8. In a portable demountable awning, a downwardly curved frame comprising a pair of spaced apart side brackets and a pair of transverse bars 35 connecting said side brackets; releasable fastening members secured on the upper ends of said side brackets respectively; anchoring links having one corresponding end respectively pivoted to said side brackets near the'lower ends thereof and having 40 their free ends turned angularly and adapted to engage a window frame to prevent pivotal movement of said awning; a curved trellis comprising a pair of spaced apart curved downwardly extending bars; and a plurality of relatively shorter 45 transverse bars secured to said downwardly extending bars in spaced relation, said trellis being removably secured to said awning side members.
9. A portable and demountable awning comprising a pair of downwardly extending side 50 brackets; spaced apart connecting bars connecting said brackets; fastening elements at the upper end of said brackets respectively; anchoring links having one end pivoted to said side brackets adjacent the lower ends thereof and adapted to 55 engage a window frame; and a canvas covering for the upper face of said cross members and depending therebelow; and fabric side curtains releasably secured to said side members and depending therebelow.
10. In an awning, a pair ofdownwardly curved side members being relatively thicker at their upper ends than at their lower ends and their upper ends terminating in flat end surfaces; a plurality of spaced apart connecting bars having opposite ends secured to said side members; fastening elements at the upper end of said side members adapted to releasably hang said awning upon a window frame; link members pivoted to 70 thelower portion of said side members respectively and having their free ends bent angularly to engage a window frame to prevent pivotal movement of said awning; and a canvas covering on said side members and transverse connecting 75 members; and releasable fastening elements securing said canvas covering on said side and 7 cross members.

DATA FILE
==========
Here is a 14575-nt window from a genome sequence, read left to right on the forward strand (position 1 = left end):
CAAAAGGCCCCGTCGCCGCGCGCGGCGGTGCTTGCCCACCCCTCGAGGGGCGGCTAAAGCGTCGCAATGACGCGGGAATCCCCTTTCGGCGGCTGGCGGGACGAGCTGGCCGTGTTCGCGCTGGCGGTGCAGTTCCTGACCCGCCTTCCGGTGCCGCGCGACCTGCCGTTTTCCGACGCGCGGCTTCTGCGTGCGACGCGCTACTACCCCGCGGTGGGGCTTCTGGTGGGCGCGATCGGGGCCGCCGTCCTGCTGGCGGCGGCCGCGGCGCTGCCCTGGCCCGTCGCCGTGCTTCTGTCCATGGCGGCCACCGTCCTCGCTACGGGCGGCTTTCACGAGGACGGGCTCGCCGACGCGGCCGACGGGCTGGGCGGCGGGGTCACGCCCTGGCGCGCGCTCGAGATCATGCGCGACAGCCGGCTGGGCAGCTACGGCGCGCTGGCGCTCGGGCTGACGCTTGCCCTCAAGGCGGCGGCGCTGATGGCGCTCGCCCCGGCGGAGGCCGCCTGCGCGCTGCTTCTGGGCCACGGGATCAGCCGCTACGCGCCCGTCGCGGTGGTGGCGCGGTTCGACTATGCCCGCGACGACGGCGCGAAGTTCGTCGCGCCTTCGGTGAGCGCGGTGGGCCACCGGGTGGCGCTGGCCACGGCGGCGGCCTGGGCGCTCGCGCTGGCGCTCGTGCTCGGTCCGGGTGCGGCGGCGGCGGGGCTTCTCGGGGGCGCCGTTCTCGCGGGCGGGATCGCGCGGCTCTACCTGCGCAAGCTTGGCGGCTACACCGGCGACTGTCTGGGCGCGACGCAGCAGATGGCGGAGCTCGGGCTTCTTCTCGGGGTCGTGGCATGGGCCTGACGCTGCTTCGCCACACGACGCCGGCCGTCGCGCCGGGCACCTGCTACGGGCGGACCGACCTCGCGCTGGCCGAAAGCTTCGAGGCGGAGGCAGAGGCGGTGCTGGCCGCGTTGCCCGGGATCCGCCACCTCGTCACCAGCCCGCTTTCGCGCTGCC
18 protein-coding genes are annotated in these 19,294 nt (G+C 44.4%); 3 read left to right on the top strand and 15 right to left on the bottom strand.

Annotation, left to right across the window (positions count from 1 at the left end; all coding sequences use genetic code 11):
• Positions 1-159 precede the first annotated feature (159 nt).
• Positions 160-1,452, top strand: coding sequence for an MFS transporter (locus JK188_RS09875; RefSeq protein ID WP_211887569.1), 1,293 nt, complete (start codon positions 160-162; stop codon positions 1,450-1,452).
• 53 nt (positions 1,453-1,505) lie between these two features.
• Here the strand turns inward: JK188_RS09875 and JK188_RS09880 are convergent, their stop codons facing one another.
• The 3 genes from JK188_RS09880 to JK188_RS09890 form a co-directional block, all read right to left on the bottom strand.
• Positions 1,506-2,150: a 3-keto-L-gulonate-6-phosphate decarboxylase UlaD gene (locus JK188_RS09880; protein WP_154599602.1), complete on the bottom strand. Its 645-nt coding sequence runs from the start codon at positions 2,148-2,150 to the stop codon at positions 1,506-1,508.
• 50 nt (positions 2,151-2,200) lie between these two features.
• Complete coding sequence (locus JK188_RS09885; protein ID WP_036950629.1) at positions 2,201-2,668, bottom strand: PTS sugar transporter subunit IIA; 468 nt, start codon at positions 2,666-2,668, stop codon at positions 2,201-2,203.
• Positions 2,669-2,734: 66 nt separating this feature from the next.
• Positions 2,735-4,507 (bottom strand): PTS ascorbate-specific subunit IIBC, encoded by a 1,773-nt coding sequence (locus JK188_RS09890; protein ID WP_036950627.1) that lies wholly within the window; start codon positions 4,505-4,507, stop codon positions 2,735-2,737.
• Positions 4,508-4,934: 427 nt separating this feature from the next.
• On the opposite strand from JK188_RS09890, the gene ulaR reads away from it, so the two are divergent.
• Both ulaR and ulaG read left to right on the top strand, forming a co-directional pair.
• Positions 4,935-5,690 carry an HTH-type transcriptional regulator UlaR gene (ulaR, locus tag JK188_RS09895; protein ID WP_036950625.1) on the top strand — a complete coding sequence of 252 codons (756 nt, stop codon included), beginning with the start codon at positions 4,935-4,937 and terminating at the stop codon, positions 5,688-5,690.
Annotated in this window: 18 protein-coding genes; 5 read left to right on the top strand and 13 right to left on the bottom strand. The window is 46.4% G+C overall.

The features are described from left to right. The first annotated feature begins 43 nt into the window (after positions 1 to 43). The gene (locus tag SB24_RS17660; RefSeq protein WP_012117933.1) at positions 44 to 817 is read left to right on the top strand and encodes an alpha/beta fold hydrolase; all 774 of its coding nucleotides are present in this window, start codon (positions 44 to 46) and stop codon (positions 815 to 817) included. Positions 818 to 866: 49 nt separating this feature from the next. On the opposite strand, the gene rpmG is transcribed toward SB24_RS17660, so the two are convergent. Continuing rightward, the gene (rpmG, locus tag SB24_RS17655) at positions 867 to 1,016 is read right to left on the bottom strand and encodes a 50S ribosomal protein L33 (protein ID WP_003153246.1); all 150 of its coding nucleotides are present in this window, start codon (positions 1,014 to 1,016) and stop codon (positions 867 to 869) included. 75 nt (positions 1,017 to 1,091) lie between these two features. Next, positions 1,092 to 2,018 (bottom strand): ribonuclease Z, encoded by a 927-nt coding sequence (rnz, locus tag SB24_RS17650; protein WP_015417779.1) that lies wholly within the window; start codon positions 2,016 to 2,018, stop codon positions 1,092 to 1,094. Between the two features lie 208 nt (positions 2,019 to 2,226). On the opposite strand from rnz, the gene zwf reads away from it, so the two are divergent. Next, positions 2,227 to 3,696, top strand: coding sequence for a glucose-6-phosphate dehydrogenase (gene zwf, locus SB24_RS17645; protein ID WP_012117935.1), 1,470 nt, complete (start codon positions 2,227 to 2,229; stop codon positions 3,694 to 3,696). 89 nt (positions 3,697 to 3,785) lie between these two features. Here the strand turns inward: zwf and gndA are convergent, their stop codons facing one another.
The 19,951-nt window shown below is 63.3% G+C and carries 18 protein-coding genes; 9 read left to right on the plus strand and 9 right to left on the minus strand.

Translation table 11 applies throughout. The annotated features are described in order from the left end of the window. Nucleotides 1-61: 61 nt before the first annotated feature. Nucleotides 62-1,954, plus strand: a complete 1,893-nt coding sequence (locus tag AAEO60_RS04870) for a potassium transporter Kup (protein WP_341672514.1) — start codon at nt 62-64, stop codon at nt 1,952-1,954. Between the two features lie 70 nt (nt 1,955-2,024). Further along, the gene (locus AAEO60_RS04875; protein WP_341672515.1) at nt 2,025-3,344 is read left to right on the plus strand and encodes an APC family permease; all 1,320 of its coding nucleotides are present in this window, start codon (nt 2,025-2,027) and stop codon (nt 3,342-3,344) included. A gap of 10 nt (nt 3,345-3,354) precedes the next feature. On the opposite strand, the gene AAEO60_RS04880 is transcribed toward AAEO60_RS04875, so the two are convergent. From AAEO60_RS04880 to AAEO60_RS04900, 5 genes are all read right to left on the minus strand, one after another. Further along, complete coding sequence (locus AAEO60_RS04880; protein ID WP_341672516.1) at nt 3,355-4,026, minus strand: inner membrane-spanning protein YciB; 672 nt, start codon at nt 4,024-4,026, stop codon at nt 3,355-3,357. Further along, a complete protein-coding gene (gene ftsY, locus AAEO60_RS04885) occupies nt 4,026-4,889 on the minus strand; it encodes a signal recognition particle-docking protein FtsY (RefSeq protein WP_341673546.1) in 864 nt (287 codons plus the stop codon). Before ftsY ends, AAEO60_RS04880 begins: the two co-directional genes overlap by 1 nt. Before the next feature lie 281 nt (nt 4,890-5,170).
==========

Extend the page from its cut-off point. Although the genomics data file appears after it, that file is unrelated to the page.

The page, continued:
'11. A portable and demountable support for awnings or the like comprising a pair of spaced apart downwardly extending members, the upper end thereof being adapted to be positioned I against a vertical portion of a window frame; spaced apart transversely extending bars connecting said members; angular brackets securing said transversely extending'bars to said spaced l0 apart side members; an anchoring element on each of said side members adjacent the upper end thereof; and links having one end pivoted to said side members respectively adjacent the lower endsthereof, the free ends of said links being adapted to rest on the window frame.
12. A portable and demountable awning comprising spaced apart downwardly extending nien'ibers, the upper end thereof being adapted to be positioned against a' vertical portion ofa window frame; spaced apart transversely extending bars connecting said members; angular brackets securing said transversely extending bars to said spaced apart side members, an anchoring element on each of said side members adjacent the upper end thereof; links having one end pivoted to said side members respectively adjacent the lower ends thereof, the free ends of said links being adapted to engage on the window frame; and a. fabric covering adapted to be removably. mounted on said cross and side members and having a portion thereof depending below said side members.